Nelson Mendes, who became a mortgage broker in Arlington this year, thinks buyers will have an edge in 2007, at least for the first six months. His goals for the new year are to set up $30 million in mortgages and to establish "preferred-lender" status with builders.
Sonya Abney, founder of Cosmopolitan Properties in the District, just capped off her company's first full calendar year in business with a staff holiday party. For the past month, she and her staff of 20 real estate agents have been meeting and setting individual goals for 2007.
Abney would like to see the firm double its total sales volume next year to $50 million, hire 15 agents and open a second office, perhaps in Prince George's County. Cosmopolitan opened its doors in May 2005 with three agents.
Abney, 39, also wants the company to expand its community work. This year, she said, the firm bought uniforms for a Little League baseball team in the Shaw neighborhood; next year, it wants to sponsor the team's games and banquets. This year, the company started a welfare-to-work program, hiring two women for part-time positions doing administrative work. Abney wants to hire more next year.
The softening market, she said, does not have to mean less profit.
"It means you work a little bit harder and a little bit smarter," she said. "I don't plan to take a dip in my salary. We don't plan to downsize the community effort."
Many aren't looking to buy or sell, but still have ambitious goals for their homes.
Monique Hanis and her environmentally conscious family this past spring installed solar panels on the roof of their North Arlington home. Next year, they want to put in a rainwater catchment system, which collects rain in a tank for use later in the garden. Additionally, Hanis's husband, Douglas Warnecke, is resolving to finish insulation work in their son's bedroom.
"I did half of it about a year ago," Warnecke said. "I need to do the other half."
Chris Bushara of Arlington is the first to admit his resolutions are more like wish lists. Bushara, 38, hopes to finish the windows on the fixer-upper he bought six years ago. He also wants to redo a bathroom and work on the landscaping, plus other odds and ends. "It's a never-ending home improvement story," he said.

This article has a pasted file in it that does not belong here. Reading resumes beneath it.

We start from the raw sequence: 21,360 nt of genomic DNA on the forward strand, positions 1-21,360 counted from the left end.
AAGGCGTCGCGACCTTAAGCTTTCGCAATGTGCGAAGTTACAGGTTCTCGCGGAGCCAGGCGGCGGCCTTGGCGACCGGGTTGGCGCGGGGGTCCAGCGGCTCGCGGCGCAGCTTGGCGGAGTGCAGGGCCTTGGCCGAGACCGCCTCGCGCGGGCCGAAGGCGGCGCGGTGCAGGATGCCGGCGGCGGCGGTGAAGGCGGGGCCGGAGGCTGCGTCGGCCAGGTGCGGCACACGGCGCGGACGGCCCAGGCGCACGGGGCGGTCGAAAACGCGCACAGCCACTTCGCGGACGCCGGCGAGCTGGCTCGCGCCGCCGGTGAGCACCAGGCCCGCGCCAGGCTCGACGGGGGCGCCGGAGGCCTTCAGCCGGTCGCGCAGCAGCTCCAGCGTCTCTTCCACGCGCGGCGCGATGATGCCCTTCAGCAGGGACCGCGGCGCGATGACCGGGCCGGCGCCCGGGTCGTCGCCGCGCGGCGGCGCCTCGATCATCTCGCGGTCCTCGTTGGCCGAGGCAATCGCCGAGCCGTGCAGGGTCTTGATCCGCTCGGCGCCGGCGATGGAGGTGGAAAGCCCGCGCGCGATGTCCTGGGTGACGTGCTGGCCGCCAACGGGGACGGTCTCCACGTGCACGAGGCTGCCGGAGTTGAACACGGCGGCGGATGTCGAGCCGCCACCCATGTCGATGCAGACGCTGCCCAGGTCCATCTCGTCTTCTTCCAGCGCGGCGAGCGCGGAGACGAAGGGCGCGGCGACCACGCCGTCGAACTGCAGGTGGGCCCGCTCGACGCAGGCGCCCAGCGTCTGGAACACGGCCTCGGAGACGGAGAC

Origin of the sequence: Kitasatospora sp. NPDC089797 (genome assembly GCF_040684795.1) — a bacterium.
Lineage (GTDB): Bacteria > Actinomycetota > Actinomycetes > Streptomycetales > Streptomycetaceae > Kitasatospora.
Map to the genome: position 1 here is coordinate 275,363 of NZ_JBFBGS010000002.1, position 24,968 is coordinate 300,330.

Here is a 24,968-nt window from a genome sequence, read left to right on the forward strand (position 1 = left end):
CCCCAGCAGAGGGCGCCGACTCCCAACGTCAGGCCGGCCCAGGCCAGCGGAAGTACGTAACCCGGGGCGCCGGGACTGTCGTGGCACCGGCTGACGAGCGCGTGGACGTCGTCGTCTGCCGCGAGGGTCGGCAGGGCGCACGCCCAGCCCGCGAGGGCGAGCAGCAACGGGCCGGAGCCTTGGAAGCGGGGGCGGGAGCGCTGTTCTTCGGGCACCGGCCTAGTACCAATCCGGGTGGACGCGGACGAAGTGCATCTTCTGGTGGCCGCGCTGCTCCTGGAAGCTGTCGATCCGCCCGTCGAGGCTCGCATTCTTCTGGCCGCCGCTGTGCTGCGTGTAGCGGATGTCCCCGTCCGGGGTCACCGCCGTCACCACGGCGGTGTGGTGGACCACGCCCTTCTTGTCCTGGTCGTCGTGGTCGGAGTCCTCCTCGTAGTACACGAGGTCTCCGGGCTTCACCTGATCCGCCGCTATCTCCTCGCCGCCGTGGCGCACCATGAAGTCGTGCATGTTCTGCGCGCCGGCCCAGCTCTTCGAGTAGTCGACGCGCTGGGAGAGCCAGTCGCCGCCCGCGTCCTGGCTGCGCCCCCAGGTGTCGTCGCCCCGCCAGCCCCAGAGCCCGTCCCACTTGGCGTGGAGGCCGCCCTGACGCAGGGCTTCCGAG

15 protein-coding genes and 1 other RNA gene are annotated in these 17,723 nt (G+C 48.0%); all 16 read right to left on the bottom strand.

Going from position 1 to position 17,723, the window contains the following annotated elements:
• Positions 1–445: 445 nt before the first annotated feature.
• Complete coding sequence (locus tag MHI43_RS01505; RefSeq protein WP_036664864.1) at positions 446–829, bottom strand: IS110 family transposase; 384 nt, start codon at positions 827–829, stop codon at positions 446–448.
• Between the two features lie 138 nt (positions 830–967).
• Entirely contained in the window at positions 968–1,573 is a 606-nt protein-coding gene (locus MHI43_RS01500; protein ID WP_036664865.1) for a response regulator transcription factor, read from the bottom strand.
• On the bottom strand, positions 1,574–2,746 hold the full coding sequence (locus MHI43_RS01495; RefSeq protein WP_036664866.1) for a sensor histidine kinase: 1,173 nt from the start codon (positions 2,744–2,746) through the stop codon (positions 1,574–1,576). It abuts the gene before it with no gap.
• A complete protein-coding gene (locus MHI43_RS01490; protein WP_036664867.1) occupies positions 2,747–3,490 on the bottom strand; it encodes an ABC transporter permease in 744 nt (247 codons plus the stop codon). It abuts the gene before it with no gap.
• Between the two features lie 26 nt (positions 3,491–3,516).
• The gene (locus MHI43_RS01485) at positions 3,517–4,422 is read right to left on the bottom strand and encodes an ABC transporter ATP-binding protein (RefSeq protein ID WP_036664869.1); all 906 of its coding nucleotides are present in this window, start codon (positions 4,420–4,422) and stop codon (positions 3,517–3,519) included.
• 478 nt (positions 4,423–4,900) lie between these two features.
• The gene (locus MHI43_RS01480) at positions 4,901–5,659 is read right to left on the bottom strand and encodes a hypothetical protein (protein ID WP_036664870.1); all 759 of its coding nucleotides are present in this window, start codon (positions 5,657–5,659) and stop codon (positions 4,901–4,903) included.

Of course, home builders and developers have set goals, too.
LaZerrick Howard, who owns several rental properties in the District, this year tried his hand at a condo conversion. He renovated four of his units on the eastern edge of Capitol Hill and began selling them as the Courtney Condominiums in the spring. He sold three after several price reductions and is entering the new year with just one unit left to sell.
Erik Bolog, managing partner of Tenacity Group, aims to convert 1,000 condo units in the region in 2007. That's up 25 percent from this year, he said.
Tenacity focuses on condos that sell in the $150,000 to $300,000 price range, and works with tenants so they can buy the units after renovation and become first-time homeowners.
Favorable market conditions, including "stabilized interest rates, available government funding and a large renter population seeking to become homeowners, give us a great deal of optimism entering into 2007," Bolog said in an e-mail. "We are determined to make our resolution a reality."
Cox, the D.C. renter, said that in retrospect, it's a good thing she waited for the new year to come before buying. She looked around last year but was unsure of herself, she said.
"I felt panicked. I wanted to have a place of my own but I wasn't sure I'm able to," she said. "But now I've been saving and trying to live as if I have a mortgage to pay. . . . I just have a lot more confidence. I feel confident that I would find what I want and not what I have to settle for."